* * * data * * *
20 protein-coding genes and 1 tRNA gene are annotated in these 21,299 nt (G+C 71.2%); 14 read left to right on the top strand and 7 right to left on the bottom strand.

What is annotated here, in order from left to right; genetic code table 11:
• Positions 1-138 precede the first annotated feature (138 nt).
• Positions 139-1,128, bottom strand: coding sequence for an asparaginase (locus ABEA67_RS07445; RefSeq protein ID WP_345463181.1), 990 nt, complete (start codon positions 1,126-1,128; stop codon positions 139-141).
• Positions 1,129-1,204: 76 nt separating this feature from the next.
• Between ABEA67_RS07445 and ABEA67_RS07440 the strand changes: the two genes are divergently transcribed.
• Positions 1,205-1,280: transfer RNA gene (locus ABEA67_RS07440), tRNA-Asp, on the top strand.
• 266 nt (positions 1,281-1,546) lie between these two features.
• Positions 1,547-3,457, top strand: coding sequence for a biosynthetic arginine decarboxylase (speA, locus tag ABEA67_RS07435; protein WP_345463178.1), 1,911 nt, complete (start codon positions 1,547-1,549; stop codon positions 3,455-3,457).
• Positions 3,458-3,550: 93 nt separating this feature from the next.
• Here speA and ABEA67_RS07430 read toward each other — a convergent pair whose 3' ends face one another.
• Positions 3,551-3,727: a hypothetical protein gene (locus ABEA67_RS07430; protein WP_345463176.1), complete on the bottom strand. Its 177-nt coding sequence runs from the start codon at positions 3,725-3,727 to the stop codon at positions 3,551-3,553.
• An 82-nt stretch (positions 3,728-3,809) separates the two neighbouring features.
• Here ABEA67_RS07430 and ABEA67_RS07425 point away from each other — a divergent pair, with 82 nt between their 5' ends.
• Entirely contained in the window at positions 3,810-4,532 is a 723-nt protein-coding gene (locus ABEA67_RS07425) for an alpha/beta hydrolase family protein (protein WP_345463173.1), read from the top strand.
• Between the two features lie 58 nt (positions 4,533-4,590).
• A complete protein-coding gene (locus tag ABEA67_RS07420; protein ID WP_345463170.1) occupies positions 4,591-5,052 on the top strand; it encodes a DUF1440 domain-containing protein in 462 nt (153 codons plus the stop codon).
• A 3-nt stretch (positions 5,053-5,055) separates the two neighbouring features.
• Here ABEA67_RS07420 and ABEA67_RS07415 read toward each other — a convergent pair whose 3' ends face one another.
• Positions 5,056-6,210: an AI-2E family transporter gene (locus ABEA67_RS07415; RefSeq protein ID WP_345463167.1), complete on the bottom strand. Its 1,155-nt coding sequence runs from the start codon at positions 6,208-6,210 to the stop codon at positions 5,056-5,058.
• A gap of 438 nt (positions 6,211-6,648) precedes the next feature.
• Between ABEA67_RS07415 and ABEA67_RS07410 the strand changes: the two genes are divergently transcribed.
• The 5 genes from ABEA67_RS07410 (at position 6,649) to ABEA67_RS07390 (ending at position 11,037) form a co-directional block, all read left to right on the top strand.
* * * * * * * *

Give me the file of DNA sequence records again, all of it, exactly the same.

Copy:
20 protein-coding genes and 1 tRNA gene are annotated in these 21,299 nt (G+C 71.2%); 14 read left to right on the top strand and 7 right to left on the bottom strand.

What is annotated here, in order from left to right; genetic code table 11:
• Positions 1-138 precede the first annotated feature (138 nt).
• Positions 139-1,128, bottom strand: coding sequence for an asparaginase (locus ABEA67_RS07445; RefSeq protein ID WP_345463181.1), 990 nt, complete (start codon positions 1,126-1,128; stop codon positions 139-141).
• Positions 1,129-1,204: 76 nt separating this feature from the next.
• Between ABEA67_RS07445 and ABEA67_RS07440 the strand changes: the two genes are divergently transcribed.
• Positions 1,205-1,280: transfer RNA gene (locus ABEA67_RS07440), tRNA-Asp, on the top strand.
• 266 nt (positions 1,281-1,546) lie between these two features.
• Positions 1,547-3,457, top strand: coding sequence for a biosynthetic arginine decarboxylase (speA, locus tag ABEA67_RS07435; protein WP_345463178.1), 1,911 nt, complete (start codon positions 1,547-1,549; stop codon positions 3,455-3,457).
• Positions 3,458-3,550: 93 nt separating this feature from the next.
• Here speA and ABEA67_RS07430 read toward each other — a convergent pair whose 3' ends face one another.
• Positions 3,551-3,727: a hypothetical protein gene (locus ABEA67_RS07430; protein WP_345463176.1), complete on the bottom strand. Its 177-nt coding sequence runs from the start codon at positions 3,725-3,727 to the stop codon at positions 3,551-3,553.
• An 82-nt stretch (positions 3,728-3,809) separates the two neighbouring features.
• Here ABEA67_RS07430 and ABEA67_RS07425 point away from each other — a divergent pair, with 82 nt between their 5' ends.
• Entirely contained in the window at positions 3,810-4,532 is a 723-nt protein-coding gene (locus ABEA67_RS07425) for an alpha/beta hydrolase family protein (protein WP_345463173.1), read from the top strand.
• Between the two features lie 58 nt (positions 4,533-4,590).
• A complete protein-coding gene (locus tag ABEA67_RS07420; protein ID WP_345463170.1) occupies positions 4,591-5,052 on the top strand; it encodes a DUF1440 domain-containing protein in 462 nt (153 codons plus the stop codon).
• A 3-nt stretch (positions 5,053-5,055) separates the two neighbouring features.
• Here ABEA67_RS07420 and ABEA67_RS07415 read toward each other — a convergent pair whose 3' ends face one another.
• Positions 5,056-6,210: an AI-2E family transporter gene (locus ABEA67_RS07415; RefSeq protein ID WP_345463167.1), complete on the bottom strand. Its 1,155-nt coding sequence runs from the start codon at positions 6,208-6,210 to the stop codon at positions 5,056-5,058.
• A gap of 438 nt (positions 6,211-6,648) precedes the next feature.
• Between ABEA67_RS07415 and ABEA67_RS07410 the strand changes: the two genes are divergently transcribed.
• The 5 genes from ABEA67_RS07410 (at position 6,649) to ABEA67_RS07390 (ending at position 11,037) form a co-directional block, all read left to right on the top strand.